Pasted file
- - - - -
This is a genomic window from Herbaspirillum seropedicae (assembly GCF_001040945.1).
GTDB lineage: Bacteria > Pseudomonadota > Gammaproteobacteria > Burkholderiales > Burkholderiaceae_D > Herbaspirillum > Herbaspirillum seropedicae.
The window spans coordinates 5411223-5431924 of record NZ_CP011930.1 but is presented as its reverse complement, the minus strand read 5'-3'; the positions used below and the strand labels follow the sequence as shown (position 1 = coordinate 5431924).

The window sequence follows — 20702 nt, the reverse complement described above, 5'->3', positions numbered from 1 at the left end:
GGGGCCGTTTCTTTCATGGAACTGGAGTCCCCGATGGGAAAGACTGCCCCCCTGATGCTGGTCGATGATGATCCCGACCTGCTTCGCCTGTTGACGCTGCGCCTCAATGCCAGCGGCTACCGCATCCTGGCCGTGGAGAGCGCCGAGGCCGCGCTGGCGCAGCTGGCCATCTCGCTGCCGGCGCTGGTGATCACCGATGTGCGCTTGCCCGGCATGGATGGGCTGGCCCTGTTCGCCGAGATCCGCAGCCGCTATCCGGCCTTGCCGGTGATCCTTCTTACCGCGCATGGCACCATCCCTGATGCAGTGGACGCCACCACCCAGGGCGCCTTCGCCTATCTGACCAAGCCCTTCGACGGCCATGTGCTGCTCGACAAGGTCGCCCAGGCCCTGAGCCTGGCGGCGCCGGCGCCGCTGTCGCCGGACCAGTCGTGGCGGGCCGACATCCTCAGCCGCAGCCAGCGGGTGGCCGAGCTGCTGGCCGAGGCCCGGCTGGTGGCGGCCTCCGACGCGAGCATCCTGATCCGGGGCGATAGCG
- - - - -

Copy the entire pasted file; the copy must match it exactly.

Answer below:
This is a genomic window from Herbaspirillum seropedicae (assembly GCF_001040945.1).
GTDB lineage: Bacteria > Pseudomonadota > Gammaproteobacteria > Burkholderiales > Burkholderiaceae_D > Herbaspirillum > Herbaspirillum seropedicae.
The window spans coordinates 5411223-5431924 of record NZ_CP011930.1 but is presented as its reverse complement, the minus strand read 5'-3'; the positions used below and the strand labels follow the sequence as shown (position 1 = coordinate 5431924).

The window sequence follows — 20702 nt, the reverse complement described above, 5'->3', positions numbered from 1 at the left end:
GGGGCCGTTTCTTTCATGGAACTGGAGTCCCCGATGGGAAAGACTGCCCCCCTGATGCTGGTCGATGATGATCCCGACCTGCTTCGCCTGTTGACGCTGCGCCTCAATGCCAGCGGCTACCGCATCCTGGCCGTGGAGAGCGCCGAGGCCGCGCTGGCGCAGCTGGCCATCTCGCTGCCGGCGCTGGTGATCACCGATGTGCGCTTGCCCGGCATGGATGGGCTGGCCCTGTTCGCCGAGATCCGCAGCCGCTATCCGGCCTTGCCGGTGATCCTTCTTACCGCGCATGGCACCATCCCTGATGCAGTGGACGCCACCACCCAGGGCGCCTTCGCCTATCTGACCAAGCCCTTCGACGGCCATGTGCTGCTCGACAAGGTCGCCCAGGCCCTGAGCCTGGCGGCGCCGGCGCCGCTGTCGCCGGACCAGTCGTGGCGGGCCGACATCCTCAGCCGCAGCCAGCGGGTGGCCGAGCTGCTGGCCGAGGCCCGGCTGGTGGCGGCCTCCGACGCGAGCATCCTGATCCGGGGCGATAGCG